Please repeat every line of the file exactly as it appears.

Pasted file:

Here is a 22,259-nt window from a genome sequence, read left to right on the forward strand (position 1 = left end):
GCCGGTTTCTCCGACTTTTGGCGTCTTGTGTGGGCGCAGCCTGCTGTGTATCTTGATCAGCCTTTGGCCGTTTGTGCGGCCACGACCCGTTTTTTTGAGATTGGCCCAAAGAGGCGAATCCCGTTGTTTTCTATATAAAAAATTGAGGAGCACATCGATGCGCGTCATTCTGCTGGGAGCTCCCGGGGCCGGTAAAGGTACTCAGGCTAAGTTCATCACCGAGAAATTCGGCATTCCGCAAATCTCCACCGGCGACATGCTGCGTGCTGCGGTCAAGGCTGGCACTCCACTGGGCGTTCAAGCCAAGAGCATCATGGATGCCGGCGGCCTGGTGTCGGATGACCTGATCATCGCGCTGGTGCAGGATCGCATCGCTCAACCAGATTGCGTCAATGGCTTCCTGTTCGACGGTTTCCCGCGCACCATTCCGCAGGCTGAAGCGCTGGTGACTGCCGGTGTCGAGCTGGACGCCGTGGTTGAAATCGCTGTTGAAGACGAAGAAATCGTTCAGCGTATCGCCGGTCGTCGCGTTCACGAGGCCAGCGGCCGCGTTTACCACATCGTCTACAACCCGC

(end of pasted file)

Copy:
Here is a 22,259-nt window from a genome sequence, read left to right on the forward strand (position 1 = left end):
GCCGGTTTCTCCGACTTTTGGCGTCTTGTGTGGGCGCAGCCTGCTGTGTATCTTGATCAGCCTTTGGCCGTTTGTGCGGCCACGACCCGTTTTTTTGAGATTGGCCCAAAGAGGCGAATCCCGTTGTTTTCTATATAAAAAATTGAGGAGCACATCGATGCGCGTCATTCTGCTGGGAGCTCCCGGGGCCGGTAAAGGTACTCAGGCTAAGTTCATCACCGAGAAATTCGGCATTCCGCAAATCTCCACCGGCGACATGCTGCGTGCTGCGGTCAAGGCTGGCACTCCACTGGGCGTTCAAGCCAAGAGCATCATGGATGCCGGCGGCCTGGTGTCGGATGACCTGATCATCGCGCTGGTGCAGGATCGCATCGCTCAACCAGATTGCGTCAATGGCTTCCTGTTCGACGGTTTCCCGCGCACCATTCCGCAGGCTGAAGCGCTGGTGACTGCCGGTGTCGAGCTGGACGCCGTGGTTGAAATCGCTGTTGAAGACGAAGAAATCGTTCAGCGTATCGCCGGTCGTCGCGTTCACGAGGCCAGCGGCCGCGTTTACCACATCGTCTACAACCCGC